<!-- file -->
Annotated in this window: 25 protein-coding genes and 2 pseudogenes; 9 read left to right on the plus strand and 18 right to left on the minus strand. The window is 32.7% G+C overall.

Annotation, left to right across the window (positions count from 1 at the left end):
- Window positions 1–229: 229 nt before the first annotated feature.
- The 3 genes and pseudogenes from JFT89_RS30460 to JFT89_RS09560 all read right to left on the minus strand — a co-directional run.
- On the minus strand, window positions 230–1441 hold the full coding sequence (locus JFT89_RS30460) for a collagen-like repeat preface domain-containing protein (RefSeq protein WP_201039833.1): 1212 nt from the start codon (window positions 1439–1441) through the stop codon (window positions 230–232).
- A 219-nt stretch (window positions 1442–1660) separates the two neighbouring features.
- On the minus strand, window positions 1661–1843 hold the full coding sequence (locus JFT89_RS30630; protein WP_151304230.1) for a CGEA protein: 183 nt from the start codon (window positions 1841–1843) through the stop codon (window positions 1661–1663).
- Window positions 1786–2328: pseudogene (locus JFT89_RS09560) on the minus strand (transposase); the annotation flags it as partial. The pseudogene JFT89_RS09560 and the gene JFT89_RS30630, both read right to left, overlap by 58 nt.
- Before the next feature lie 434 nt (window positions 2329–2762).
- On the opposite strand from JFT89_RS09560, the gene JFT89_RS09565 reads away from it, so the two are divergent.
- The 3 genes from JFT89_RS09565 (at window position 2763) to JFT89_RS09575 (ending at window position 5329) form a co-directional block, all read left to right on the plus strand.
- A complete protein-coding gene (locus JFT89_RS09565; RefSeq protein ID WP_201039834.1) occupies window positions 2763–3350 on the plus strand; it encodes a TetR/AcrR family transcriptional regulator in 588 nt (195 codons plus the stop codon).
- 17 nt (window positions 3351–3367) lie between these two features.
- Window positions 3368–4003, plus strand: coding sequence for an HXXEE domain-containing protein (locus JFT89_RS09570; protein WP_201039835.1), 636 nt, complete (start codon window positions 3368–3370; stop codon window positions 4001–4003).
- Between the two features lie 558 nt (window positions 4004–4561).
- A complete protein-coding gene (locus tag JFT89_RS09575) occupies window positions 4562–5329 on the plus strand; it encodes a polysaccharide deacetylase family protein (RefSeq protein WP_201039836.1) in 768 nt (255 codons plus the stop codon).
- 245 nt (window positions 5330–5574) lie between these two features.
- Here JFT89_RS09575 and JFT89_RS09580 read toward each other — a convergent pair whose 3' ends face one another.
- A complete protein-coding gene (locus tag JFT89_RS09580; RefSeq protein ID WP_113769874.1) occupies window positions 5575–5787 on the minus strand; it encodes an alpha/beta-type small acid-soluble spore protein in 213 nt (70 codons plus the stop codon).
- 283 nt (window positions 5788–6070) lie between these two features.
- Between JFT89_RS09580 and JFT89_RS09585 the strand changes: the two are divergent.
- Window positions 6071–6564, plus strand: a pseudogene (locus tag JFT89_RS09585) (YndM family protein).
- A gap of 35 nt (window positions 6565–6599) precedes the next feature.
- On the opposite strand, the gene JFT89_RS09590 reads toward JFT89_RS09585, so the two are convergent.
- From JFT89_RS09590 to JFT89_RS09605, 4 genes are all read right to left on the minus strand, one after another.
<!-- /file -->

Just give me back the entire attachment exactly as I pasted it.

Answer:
Annotated in this window: 25 protein-coding genes and 2 pseudogenes; 9 read left to right on the plus strand and 18 right to left on the minus strand. The window is 32.7% G+C overall.

Annotation, left to right across the window (positions count from 1 at the left end):
- Window positions 1–229: 229 nt before the first annotated feature.
- The 3 genes and pseudogenes from JFT89_RS30460 to JFT89_RS09560 all read right to left on the minus strand — a co-directional run.
- On the minus strand, window positions 230–1441 hold the full coding sequence (locus JFT89_RS30460) for a collagen-like repeat preface domain-containing protein (RefSeq protein WP_201039833.1): 1212 nt from the start codon (window positions 1439–1441) through the stop codon (window positions 230–232).
- A 219-nt stretch (window positions 1442–1660) separates the two neighbouring features.
- On the minus strand, window positions 1661–1843 hold the full coding sequence (locus JFT89_RS30630; protein WP_151304230.1) for a CGEA protein: 183 nt from the start codon (window positions 1841–1843) through the stop codon (window positions 1661–1663).
- Window positions 1786–2328: pseudogene (locus JFT89_RS09560) on the minus strand (transposase); the annotation flags it as partial. The pseudogene JFT89_RS09560 and the gene JFT89_RS30630, both read right to left, overlap by 58 nt.
- Before the next feature lie 434 nt (window positions 2329–2762).
- On the opposite strand from JFT89_RS09560, the gene JFT89_RS09565 reads away from it, so the two are divergent.
- The 3 genes from JFT89_RS09565 (at window position 2763) to JFT89_RS09575 (ending at window position 5329) form a co-directional block, all read left to right on the plus strand.
- A complete protein-coding gene (locus JFT89_RS09565; RefSeq protein ID WP_201039834.1) occupies window positions 2763–3350 on the plus strand; it encodes a TetR/AcrR family transcriptional regulator in 588 nt (195 codons plus the stop codon).
- 17 nt (window positions 3351–3367) lie between these two features.
- Window positions 3368–4003, plus strand: coding sequence for an HXXEE domain-containing protein (locus JFT89_RS09570; protein WP_201039835.1), 636 nt, complete (start codon window positions 3368–3370; stop codon window positions 4001–4003).
- Between the two features lie 558 nt (window positions 4004–4561).
- A complete protein-coding gene (locus tag JFT89_RS09575) occupies window positions 4562–5329 on the plus strand; it encodes a polysaccharide deacetylase family protein (RefSeq protein WP_201039836.1) in 768 nt (255 codons plus the stop codon).
- 245 nt (window positions 5330–5574) lie between these two features.
- Here JFT89_RS09575 and JFT89_RS09580 read toward each other — a convergent pair whose 3' ends face one another.
- A complete protein-coding gene (locus tag JFT89_RS09580; RefSeq protein ID WP_113769874.1) occupies window positions 5575–5787 on the minus strand; it encodes an alpha/beta-type small acid-soluble spore protein in 213 nt (70 codons plus the stop codon).
- 283 nt (window positions 5788–6070) lie between these two features.
- Between JFT89_RS09580 and JFT89_RS09585 the strand changes: the two are divergent.
- Window positions 6071–6564, plus strand: a pseudogene (locus tag JFT89_RS09585) (YndM family protein).
- A gap of 35 nt (window positions 6565–6599) precedes the next feature.
- On the opposite strand, the gene JFT89_RS09590 reads toward JFT89_RS09585, so the two are convergent.
- From JFT89_RS09590 to JFT89_RS09605, 4 genes are all read right to left on the minus strand, one after another.